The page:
The cycle continues: Chishio Japanese Maple

Nebari Bonsai

One interesting lesson I’ve learned is, that while a tree is never “finished”, it does go through 5-7 year cycles, where the tree is worked into a peak showable condition, shown for a year or two, and then shifted back into development mode. In development mode, the tree is allowed to grow, pump up, and the design is improved upon.

After my maple was shown at the USNBE in 2012, I became committed to working out some flaws that were pretty apparent in the photo album:

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1. The nebari was faulty; young, sparse, and lacking in stability.
2. The trunk was green.
3. The primary branching was coarse.

So the tree went back into development mode, and in March 2013, I thread-grafted 7 seedlings through the base to help widen it and fill in some holes.2013:

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In 2014, the 3 best-placed grafts had failed, but 4 were still going strong…

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Ian Sayer – Bonsai artist.

Bonsaiplace

Ian Sayer 002I visited Ian Sayer recently to talk to him about his experiences and journey with Bonsai. Ian started his interest in 1991 through Malcolm Potts. He was at the time building a house in Taupo and stopped for tea where he saw some small Kahikatea trees and brought them home. During that time Ian was involved in Scouting and also had other interests, but Malcolm’s trees won him over. He can still remember attending his first Bonsai meetings in his scout uniform as they took place on the same night. His only regret, like most of us, is that he wished that he started twenty years earlier.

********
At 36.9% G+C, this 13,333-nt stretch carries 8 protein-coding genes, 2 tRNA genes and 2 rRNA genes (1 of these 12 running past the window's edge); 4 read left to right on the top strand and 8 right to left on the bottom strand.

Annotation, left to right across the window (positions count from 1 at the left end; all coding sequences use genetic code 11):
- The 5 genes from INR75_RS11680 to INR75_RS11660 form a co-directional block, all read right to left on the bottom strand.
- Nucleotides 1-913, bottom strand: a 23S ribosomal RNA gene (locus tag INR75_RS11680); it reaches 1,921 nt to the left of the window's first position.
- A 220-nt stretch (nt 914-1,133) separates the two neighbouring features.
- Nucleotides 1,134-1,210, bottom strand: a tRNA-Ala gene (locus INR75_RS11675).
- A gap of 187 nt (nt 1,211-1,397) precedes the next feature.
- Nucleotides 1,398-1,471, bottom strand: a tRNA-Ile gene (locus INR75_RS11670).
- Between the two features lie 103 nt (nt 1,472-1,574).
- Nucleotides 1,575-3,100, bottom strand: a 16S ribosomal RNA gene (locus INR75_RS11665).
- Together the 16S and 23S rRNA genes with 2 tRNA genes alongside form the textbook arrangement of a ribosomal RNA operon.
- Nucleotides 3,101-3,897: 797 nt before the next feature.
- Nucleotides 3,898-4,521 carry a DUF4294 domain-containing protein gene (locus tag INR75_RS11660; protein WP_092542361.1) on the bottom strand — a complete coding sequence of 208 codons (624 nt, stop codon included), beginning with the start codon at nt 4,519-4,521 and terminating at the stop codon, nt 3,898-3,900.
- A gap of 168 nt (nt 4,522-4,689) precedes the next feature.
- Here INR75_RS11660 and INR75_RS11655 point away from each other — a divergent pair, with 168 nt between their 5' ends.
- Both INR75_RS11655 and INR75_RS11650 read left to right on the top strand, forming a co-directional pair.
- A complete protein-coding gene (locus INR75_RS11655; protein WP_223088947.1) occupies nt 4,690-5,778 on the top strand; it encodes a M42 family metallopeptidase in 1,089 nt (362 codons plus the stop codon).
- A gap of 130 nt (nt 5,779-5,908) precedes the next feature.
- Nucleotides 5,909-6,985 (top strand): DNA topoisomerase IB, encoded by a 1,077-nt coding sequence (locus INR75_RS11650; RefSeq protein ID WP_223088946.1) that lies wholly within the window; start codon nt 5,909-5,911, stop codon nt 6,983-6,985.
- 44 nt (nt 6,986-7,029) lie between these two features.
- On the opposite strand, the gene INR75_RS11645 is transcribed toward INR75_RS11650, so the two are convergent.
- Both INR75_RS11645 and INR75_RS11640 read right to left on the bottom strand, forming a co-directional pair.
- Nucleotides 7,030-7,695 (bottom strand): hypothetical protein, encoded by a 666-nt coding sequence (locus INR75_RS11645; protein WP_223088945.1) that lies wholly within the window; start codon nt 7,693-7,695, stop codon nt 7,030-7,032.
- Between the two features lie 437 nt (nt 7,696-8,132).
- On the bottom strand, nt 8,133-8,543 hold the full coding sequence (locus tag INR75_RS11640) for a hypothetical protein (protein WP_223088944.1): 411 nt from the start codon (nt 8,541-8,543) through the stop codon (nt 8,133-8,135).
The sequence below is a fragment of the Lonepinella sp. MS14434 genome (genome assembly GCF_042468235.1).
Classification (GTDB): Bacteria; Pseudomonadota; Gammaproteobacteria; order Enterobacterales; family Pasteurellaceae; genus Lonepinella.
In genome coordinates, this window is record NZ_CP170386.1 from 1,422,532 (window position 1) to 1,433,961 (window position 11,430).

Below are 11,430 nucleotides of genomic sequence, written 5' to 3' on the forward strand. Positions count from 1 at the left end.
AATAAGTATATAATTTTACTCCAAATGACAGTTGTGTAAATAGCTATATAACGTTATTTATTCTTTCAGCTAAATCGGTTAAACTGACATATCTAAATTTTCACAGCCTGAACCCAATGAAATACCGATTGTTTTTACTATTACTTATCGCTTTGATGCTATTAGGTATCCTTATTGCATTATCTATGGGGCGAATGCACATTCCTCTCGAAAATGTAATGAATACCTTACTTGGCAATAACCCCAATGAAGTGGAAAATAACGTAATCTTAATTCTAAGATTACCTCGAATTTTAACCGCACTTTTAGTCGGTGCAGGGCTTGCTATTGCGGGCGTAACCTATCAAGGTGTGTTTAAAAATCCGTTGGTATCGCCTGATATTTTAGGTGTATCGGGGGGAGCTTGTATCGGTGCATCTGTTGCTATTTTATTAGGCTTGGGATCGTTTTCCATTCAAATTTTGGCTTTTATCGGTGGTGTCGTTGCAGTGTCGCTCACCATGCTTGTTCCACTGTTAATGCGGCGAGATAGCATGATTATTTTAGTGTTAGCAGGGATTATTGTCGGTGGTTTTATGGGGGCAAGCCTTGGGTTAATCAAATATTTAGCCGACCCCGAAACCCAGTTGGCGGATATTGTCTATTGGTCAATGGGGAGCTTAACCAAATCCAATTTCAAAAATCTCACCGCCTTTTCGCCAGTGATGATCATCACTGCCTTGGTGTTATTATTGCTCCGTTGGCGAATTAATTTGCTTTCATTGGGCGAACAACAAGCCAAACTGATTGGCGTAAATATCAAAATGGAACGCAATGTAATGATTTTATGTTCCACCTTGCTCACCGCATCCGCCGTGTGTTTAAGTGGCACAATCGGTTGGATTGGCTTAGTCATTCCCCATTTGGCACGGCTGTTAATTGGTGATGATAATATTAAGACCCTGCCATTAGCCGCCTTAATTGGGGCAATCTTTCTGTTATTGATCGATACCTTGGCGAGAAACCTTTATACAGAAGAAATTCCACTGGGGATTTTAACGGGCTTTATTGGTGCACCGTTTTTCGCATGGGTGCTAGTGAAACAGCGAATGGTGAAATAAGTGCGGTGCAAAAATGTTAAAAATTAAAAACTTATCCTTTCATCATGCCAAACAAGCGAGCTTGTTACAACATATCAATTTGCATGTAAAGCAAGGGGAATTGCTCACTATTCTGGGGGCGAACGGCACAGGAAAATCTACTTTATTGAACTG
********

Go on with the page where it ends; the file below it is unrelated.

Ian Sayer 011Ian also mentions the name of Bob Langholm, a person that he was very impressed with and who influenced him positively in his pursuit of Bonsai. He went to the conference in Matamata in 1992 and met Bob for a second time. Ian…

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GSBF Collection North at Lake Merrit

California Bonsai Art

It Started with an Idea

The concept of this garden emerged during a conversation between Toichi Domoto and Bill Hashimoto sometime after 1974. Toichi was interested in preserving bonsai produced in northern California. Bill kept this thought alive through his friend Gloria Clementson. Early in the 1990′s, when Gloria died, her heirs dedicated the proceeds from sale of her bonsai as seed money for a bonsai garden to preserve special trees. Shortly thereafter, Hideko Metaxas, president of the Golden State Bonsai Federation (GSBF), presented the concept of this garden to the GSBF board of trustees. The GSBF, the state-wide association of bonsai clubs, agreed to create two collections – one in southern California at Huntington Gardens Museum and one in northern California. Through 1994, Bill Hashimoto and his associates continued raising funds and explored many locations for this northern Garden. Seiji Shiba took over as chairman and in 1996, with the…

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